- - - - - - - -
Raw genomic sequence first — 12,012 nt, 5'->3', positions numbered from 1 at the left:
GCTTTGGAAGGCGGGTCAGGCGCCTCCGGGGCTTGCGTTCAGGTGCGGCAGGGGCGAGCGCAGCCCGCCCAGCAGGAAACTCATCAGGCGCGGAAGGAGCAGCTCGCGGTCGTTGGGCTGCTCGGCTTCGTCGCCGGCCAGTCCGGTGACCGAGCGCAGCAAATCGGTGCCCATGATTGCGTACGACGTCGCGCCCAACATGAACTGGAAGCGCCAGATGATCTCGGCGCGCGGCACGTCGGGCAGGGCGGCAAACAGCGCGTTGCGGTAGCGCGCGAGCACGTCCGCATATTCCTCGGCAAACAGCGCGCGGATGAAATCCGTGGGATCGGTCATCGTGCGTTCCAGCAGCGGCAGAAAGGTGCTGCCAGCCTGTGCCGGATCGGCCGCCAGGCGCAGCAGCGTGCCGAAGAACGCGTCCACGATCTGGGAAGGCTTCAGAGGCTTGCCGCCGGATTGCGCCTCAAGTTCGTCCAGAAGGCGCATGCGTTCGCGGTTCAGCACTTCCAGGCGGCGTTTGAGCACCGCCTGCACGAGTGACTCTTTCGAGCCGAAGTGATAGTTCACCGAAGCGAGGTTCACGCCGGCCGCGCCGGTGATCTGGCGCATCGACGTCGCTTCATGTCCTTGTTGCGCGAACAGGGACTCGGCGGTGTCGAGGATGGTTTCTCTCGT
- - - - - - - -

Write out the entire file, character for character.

Raw genomic sequence first — 12,012 nt, 5'->3', positions numbered from 1 at the left:
GCTTTGGAAGGCGGGTCAGGCGCCTCCGGGGCTTGCGTTCAGGTGCGGCAGGGGCGAGCGCAGCCCGCCCAGCAGGAAACTCATCAGGCGCGGAAGGAGCAGCTCGCGGTCGTTGGGCTGCTCGGCTTCGTCGCCGGCCAGTCCGGTGACCGAGCGCAGCAAATCGGTGCCCATGATTGCGTACGACGTCGCGCCCAACATGAACTGGAAGCGCCAGATGATCTCGGCGCGCGGCACGTCGGGCAGGGCGGCAAACAGCGCGTTGCGGTAGCGCGCGAGCACGTCCGCATATTCCTCGGCAAACAGCGCGCGGATGAAATCCGTGGGATCGGTCATCGTGCGTTCCAGCAGCGGCAGAAAGGTGCTGCCAGCCTGTGCCGGATCGGCCGCCAGGCGCAGCAGCGTGCCGAAGAACGCGTCCACGATCTGGGAAGGCTTCAGAGGCTTGCCGCCGGATTGCGCCTCAAGTTCGTCCAGAAGGCGCATGCGTTCGCGGTTCAGCACTTCCAGGCGGCGTTTGAGCACCGCCTGCACGAGTGACTCTTTCGAGCCGAAGTGATAGTTCACCGAAGCGAGGTTCACGCCGGCCGCGCCGGTGATCTGGCGCATCGACGTCGCTTCATGTCCTTGTTGCGCGAACAGGGACTCGGCGGTGTCGAGGATGGTTTCTCTCGT